Harre, R., Moghaddam, M.F., Pilerton Caimie, T., Rothbart, D. and Sabat, S.R. (2009). Recent advances in positioning theoiy. Theoiy and Psychology, 19(1): 5-31.

Harre, R. and van Langenhove, L. (1999). Positioning theoiy. Oxford: Blackwell Publishing.

Haslam, C., Holme., Haslam, S.A., Iver, A., Jetten, J. and Williams, W.H. (2008). Maintaining group memberships: Social identity continuity predicts well-being after stroke. Neuropsychological Rehabilitation, 18(5-6): 671-691.

Hole, E., Stubbs, B., Roskell, C. and Soundy A. (2014). The patients experience of psychosocial process that influences identity following stroke rehabilitation: A metaethnography. The Scientific World Journal, ArticlelD 349151. 1-13. http://dx.doi. org/10.1155/2014/349151

ICeady, J., Williams, S. and Hughes-Robeits, J. (2007). ‘Making Mistakes’: Using co-constmcted inquiry to illuminate meaning and relationships in the early adjustment to Alzheimer’s disease - a single case study approach. Dementia: The International Journal of Social Research and Practice, 6(3): 343-364.

Kirkevold, M., Kildal Bragstad, L., Bronken, B.A. et al. (2018). Promoting psychosocial well-being following stroke: Study protocol for a randomized, controlled trial. BMC Psychology’, 6: 12, https://doi.org/10.1186/s40359-018-0223-6

Kirkevold, M., Martinsen, R., Bronken, B.A. et al. (2014). Promoting psychosocial wellbeing following stroke using narratives and guided self-determination: A feasibility study. BMC Psychology’, 2: 4, https://doi.org/10.1186/2050-7283-2-4

McICevitt, C., Fudge, N., Redfem, J., Sheldenkar, A., Crichton, S., Rudd, A.R., Forster, A., Young, J„ Nazareth, L, Silver, L.E., RothweU, P.M. and Wolfe, C.D. (2011). Self- repoited long-teim needs after stroke. Stroke, 42(5): 1398-1403.

Morse, J.M. (2003). Principles of mixed and multi-method method research design. In Tashakkori, A. and Teddlie, C. (eds.), Handbook of mixed method (pp. 189-208). Thousand Oaks, CA: SAGE.

O’Connor, D.L. (2007). Self-identifying as a caregiver: Exploring the positioning process. Journal of Aging Studies, 21: 165-174.

Reed, J. and Procter, S. (1995). Practitioner research in health care - the inside stoty. London: Chapman and Hall.

Rudd, A.G., Hoffman, A., Paley, L. and Bray, B. (2018). 20 years of researching stroke through audit. Clinical Rehabilitation, 32(8): 997-1006.

Sadler, E., Sane, S., Tinker, A., Bhalla, A. and Me Kevitt, C. (2016). Developing a novel peer support intervention to promote resilience after stroke. Health and Social Care in the Community, 25(5): 1590-1600.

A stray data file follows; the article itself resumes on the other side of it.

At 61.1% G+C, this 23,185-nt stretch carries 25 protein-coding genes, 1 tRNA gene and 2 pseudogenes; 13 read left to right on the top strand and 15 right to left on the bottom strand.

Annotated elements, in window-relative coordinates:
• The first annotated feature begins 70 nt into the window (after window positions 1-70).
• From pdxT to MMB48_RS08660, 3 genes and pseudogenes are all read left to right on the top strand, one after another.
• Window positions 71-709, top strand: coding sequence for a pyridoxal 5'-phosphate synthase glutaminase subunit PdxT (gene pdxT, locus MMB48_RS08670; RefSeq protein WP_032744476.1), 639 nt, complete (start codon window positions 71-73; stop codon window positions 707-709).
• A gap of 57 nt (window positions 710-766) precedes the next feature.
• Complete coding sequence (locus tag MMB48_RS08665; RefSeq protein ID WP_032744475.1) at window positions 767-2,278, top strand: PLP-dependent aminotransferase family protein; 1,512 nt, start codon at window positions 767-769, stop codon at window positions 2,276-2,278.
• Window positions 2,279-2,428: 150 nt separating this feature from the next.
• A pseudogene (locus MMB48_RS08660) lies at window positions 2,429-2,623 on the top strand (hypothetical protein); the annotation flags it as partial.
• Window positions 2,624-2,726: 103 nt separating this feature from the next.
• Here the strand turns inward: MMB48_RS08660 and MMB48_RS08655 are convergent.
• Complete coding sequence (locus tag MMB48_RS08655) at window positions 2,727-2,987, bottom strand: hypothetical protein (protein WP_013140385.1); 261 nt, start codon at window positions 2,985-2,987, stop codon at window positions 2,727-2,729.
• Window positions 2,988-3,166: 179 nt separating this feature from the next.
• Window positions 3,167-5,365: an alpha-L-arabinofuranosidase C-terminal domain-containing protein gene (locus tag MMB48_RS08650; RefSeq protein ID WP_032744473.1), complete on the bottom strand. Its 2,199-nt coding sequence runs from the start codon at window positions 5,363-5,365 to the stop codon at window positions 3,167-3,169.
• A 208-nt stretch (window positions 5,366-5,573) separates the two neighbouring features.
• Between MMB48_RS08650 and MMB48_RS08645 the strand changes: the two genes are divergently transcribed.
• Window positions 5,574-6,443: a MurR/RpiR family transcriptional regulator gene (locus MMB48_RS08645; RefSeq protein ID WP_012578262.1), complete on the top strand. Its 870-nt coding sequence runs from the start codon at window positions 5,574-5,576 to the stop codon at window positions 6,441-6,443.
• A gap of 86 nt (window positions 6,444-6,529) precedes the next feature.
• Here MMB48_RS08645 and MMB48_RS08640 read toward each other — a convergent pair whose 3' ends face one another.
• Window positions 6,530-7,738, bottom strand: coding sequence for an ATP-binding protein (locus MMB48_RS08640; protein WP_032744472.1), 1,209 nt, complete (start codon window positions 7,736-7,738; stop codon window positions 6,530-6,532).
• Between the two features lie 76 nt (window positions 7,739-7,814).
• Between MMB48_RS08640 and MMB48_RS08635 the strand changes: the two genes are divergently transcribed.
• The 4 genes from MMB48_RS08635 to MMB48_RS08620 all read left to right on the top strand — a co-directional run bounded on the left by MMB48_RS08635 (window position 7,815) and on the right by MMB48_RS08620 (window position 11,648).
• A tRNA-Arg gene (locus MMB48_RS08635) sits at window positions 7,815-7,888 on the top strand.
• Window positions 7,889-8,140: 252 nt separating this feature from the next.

Stake, R.E. (1998). Case studies. In Denzin, N.K. and Lincoln, Y.S. (eds.), Strategies of qualitative inquity (pp. 86-109). Thousand Oaks, CA: SAGE.

Stake, R.E. (2000). Case studies. In Denzin, N.K. and Lincoln, Y.S. (eds.), Handbook of qualitative research (pp. 236-247). Thousand Oaks, CA: SAGE.

Stake, R.E. (2005). Qualitative case studies. In Denzin, N.K. and Lincoln, Y.S. (eds.), The sage handbook of qualitative research (pp. 443-466). Thousand Oaks, CA: SAGE.

Steir, F. (1991). Research and reflexivity. London: SAGE.

Taylor, G., Todman, J. and Broomfield, N. (2011). Post-stroke emotional adjustment: A modified social cognitive transition model. Neuropsychological Rehabilitation, 21: 808-824.

Welsh Assembly. (2001). Research governance framework for health and social care, Second Edition. http://www.wales.nhs.uk/sites3/Documents/952/Research%20Gove mance%20Framework%202009%20%28English%291.pdf (Accessed 15 April 2020).

Williams, S. and Keady, J. (2012a). Centre stage diagrams: A new method to develop constructivist grounded theory - late-stage Parkinson’s disease as a case exemplar. Qualitative Research Journal, 12(2): 218-238.

Williams, S. and Keady, J. (2012b). Mapping the onset of Alzheimer’s disease in late-stage Parkinson’s disease through centre stage diagramming: A single case study report. Journal of Aging Research, 26: 204-213.

Wray, J. (2014). Discovering stroke circles and lines of recovety: An alternative narrative of adjustment in the lives of stroke survivors - a constructivist grounded theoiy study. PhD Thesis. Bangor University, Bangor.

< Prev   CONTENTS   Source   Next >